Dec 26, 2017
COLUMBUS, Ohio – Supporters of a new bill introduced in the Ohio House of Representatives want to more broadly criminalize the wearing of masks in public – a move which some see as encroaching on the rights of protesters.
Sponsored by Ohio state Reps. Bill Seitz, R-Cincinnati, and George F. Lang, R-West Chester, House Bill 423 would make it a crime to wear a mask with the intent of obstructing the law, the rights of others or a person’s “legal duty.”
The bill was born of concerns about violent confrontation between masked protesters and demonstrators.
“The sheriff of Butler County – a Sheriff Jones – approached me with this issue this summer in the wake of the Charlottesville fracas, and suggested that Ohio law could be strengthened to give law enforcement better tools to defuse potentially violent situations where you have the masked Ku Klux Klan marching in one direction and the masked Antifa group marching in the other direction, each bent on a confrontation,” Seitz said.
Butler County Sheriff Richard K. Jones said he approached Seitz after watching protests and “the disturbance that’s been going on.”
“I believe that it’s not good when people throw rocks and they assault people and you can’t film or take pictures of who they are,” Jones said. “So I asked, could we get some legislation introduced that would at least start with the masked people that come to these demonstrations.”
There is already an Ohio law that prohibits wearing a mask while committing a crime, similar to laws in other states, according to The New York Times.
Seitz says the law was originally made to combat the Ku Klux Klan.
According to Seitz, the bill’s goal is to prevent violence before it would have a chance to start, and is based on an established law in Massachusetts.
“A law on the books in Massachusetts, for a long time, going back to the time of the Kennedys, makes it a crime to wear a mask with the purpose of intimidating others into not conducting their lawful duties, preventing persons from exercising their constitutional rights, or obstructing official business,” Seitz said.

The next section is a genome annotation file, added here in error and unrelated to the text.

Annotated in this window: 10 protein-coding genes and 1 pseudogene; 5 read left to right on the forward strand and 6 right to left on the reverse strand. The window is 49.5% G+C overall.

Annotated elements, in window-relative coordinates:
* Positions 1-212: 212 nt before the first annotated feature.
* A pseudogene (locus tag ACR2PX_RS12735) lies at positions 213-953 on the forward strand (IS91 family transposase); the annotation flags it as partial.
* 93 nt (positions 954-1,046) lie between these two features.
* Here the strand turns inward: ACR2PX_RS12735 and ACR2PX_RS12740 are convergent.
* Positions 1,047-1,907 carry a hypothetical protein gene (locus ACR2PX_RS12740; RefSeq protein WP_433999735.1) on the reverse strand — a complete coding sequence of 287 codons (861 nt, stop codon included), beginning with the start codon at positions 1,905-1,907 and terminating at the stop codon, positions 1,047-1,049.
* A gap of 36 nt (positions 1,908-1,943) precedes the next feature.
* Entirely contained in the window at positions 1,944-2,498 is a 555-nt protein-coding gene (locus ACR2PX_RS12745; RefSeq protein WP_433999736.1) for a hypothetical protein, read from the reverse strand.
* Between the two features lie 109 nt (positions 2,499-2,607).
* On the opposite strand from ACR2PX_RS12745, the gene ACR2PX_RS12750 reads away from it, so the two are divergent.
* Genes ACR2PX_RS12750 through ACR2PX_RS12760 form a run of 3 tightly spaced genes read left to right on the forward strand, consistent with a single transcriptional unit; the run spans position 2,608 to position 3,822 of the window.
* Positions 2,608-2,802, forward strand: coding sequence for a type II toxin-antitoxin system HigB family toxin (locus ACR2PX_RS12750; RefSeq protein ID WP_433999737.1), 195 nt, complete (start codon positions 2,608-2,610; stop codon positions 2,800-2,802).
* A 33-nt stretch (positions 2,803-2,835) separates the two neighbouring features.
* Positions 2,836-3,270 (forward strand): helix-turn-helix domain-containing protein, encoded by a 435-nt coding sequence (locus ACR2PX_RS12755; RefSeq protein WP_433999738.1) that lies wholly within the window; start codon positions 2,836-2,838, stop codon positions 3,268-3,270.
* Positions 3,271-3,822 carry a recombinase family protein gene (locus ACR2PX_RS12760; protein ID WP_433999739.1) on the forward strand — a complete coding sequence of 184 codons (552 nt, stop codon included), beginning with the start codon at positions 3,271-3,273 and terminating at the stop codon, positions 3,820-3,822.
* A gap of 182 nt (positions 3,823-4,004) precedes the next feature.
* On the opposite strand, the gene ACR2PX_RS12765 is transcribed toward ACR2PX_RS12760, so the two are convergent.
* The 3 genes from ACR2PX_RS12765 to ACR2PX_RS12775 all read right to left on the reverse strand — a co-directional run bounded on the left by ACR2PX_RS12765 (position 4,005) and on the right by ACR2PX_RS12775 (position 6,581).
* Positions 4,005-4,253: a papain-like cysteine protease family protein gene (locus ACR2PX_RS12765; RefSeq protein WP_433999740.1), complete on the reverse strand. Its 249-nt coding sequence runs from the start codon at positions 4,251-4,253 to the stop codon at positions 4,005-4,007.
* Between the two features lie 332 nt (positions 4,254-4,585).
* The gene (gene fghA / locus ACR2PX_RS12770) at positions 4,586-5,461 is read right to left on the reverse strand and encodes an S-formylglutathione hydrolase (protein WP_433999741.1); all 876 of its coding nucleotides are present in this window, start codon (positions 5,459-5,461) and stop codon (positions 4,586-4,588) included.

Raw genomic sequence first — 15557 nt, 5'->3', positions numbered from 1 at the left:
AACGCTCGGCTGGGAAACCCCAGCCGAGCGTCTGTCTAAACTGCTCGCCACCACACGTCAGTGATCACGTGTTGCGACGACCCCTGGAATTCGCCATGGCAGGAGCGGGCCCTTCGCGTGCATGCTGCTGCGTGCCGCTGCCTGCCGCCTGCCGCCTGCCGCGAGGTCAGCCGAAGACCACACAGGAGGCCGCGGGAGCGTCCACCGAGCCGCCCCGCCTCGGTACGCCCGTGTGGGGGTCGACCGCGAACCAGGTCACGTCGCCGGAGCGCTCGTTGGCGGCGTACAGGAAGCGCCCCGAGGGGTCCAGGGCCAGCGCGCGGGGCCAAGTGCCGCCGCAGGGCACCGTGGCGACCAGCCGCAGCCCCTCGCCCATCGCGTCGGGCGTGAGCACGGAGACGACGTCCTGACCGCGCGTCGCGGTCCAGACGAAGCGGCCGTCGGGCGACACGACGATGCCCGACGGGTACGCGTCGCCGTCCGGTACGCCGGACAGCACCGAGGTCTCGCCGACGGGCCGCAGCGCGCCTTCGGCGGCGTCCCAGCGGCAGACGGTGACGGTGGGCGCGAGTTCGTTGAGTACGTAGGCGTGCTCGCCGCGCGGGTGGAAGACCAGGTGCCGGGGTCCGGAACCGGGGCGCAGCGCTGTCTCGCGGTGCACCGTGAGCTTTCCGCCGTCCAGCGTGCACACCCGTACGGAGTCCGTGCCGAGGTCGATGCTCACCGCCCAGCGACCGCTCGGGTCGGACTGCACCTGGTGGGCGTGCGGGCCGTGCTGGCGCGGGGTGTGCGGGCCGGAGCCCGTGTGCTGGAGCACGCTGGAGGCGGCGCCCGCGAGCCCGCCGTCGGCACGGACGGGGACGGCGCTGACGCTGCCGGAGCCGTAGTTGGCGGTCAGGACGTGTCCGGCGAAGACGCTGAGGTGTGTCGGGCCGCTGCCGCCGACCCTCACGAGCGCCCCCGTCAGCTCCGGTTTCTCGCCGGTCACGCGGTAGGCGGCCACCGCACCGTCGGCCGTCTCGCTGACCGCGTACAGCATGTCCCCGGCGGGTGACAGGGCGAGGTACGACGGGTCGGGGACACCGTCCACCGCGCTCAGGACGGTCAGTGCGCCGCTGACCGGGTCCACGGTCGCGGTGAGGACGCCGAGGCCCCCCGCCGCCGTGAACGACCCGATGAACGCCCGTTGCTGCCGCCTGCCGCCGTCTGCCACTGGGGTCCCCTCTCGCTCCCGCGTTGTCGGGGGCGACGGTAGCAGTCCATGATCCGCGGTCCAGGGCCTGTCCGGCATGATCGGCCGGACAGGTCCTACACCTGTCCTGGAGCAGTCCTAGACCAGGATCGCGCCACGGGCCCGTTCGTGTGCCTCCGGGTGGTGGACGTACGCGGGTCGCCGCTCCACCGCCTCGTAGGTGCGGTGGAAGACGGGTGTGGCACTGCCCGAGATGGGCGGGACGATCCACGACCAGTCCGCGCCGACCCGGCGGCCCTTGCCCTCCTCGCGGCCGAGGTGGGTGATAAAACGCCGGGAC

“And so, we are patterning this law exactly after the law that is in effect in Massachusetts. And that is what we are trying to accomplish, so that if there are masked demonstrators that have the purpose of doing any one of those three things, they can be arrested and detained and ultimately tried and convicted for the masked intimidation crime that this bill creates.”
Jones said he talked with others in law enforcement, including his employees and deputies, police chiefs and the Buckeye State Sheriffs’ Association – and came to the conclusion there wasn’t sufficient legislation to stop those with masks.
“I’ve seen other protests, where people cover their faces at peaceful protests that end up not being peaceful, and it’s usually the people with the mask or their face being covered that do the attacking, and we just needed some help from our state legislatures, which we received,” Jones said.
Specifically, the text of the bill criminalizes wearing a mask to, “obstruct the execution of the law,” to “intimidate, hinder, or interrupt a person in the performance of the person’s legal duty,” or to “prevent a person from exercising the rights granted to them by the constitution or the laws of this state.”
Of course, the bill’s wording of “interruption” and “intimidation” could be interpreted in different ways – though Seitz maintains legislation such as ORC 2921.03 and ORC 2921.04 could clarify. Because of these laws on intimidation, however, questions are already being raised about the possible redundancy of this bill.
“There are other states that have done it, but not many; but we’ll be one of the few and I’m very proud of it. And in Ohio, if you want to wear a mask and come to a demonstration, you’ve basically committed a crime, I believe is the way it states,” Jones said.
If the bill becomes law, Ohio would join the ranks of states with broader anti-mask laws. It still has a long way to go, however, after its first hearing in the House Criminal Justice Committee on Dec. 12, where Seitz and Lang spoke as its sponsors.
“I’m going to be listening to, I’m sure, opponent and proponent testimony,” Kennedy Kent said. “But right now, I don’t see that being something that I would want to happen … they should be able to put on a mask if that’s what they choose to do. As long as they’re not committing a crime.”
Subsequent hearings are yet to be scheduled, according to Rogers. Until then, the proposal will live in legislative limbo.